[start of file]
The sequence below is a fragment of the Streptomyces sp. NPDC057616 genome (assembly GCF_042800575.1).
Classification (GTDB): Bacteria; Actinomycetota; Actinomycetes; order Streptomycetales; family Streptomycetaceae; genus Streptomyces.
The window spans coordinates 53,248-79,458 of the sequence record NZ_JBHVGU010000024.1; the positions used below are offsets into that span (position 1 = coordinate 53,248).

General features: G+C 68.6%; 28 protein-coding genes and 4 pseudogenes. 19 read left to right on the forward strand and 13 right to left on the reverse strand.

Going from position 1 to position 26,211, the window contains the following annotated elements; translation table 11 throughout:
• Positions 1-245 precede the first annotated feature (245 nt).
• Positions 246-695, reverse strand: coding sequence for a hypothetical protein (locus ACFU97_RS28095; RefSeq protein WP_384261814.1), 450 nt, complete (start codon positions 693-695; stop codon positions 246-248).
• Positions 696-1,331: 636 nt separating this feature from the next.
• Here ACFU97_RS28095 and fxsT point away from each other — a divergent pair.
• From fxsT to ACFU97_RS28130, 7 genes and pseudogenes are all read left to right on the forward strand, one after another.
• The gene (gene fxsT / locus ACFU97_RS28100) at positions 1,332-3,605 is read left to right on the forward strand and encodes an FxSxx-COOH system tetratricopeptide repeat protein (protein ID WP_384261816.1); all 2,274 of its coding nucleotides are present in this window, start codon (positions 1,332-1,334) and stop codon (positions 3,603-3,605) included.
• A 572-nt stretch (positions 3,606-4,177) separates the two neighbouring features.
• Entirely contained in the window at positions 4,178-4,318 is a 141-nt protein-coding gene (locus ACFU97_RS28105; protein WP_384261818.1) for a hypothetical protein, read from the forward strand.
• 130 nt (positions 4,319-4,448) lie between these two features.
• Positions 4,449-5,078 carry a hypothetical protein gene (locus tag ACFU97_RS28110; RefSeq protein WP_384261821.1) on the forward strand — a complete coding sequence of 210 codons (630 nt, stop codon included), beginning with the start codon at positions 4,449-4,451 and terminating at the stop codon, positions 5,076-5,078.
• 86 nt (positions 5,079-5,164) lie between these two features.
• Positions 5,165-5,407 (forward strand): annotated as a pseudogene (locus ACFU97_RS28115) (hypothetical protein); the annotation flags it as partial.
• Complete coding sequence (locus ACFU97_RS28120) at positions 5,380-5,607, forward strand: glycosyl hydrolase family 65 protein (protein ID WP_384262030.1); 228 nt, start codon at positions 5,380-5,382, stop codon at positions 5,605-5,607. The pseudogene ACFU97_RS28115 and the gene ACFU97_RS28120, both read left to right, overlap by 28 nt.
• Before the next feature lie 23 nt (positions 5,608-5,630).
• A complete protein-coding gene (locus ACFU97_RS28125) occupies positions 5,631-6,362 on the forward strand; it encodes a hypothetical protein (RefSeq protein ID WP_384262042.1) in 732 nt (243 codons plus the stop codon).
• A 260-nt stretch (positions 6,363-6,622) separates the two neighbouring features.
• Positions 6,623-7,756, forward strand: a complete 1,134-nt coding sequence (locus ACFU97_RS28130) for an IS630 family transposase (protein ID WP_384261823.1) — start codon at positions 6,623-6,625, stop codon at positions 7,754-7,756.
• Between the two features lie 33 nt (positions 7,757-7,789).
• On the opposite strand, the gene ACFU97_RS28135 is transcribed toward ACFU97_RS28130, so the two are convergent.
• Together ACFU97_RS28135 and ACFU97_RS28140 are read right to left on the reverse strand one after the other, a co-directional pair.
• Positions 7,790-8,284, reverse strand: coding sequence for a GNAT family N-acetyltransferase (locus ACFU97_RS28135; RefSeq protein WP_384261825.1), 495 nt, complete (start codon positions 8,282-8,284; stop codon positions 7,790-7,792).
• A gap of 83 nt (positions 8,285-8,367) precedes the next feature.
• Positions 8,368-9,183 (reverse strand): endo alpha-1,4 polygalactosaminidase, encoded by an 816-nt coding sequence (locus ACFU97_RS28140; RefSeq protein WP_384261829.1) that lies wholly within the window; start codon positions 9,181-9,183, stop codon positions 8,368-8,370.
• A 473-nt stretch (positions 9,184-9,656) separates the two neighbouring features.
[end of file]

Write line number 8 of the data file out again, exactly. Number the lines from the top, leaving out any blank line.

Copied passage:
• Positions 696-1,331: 636 nt separating this feature from the next.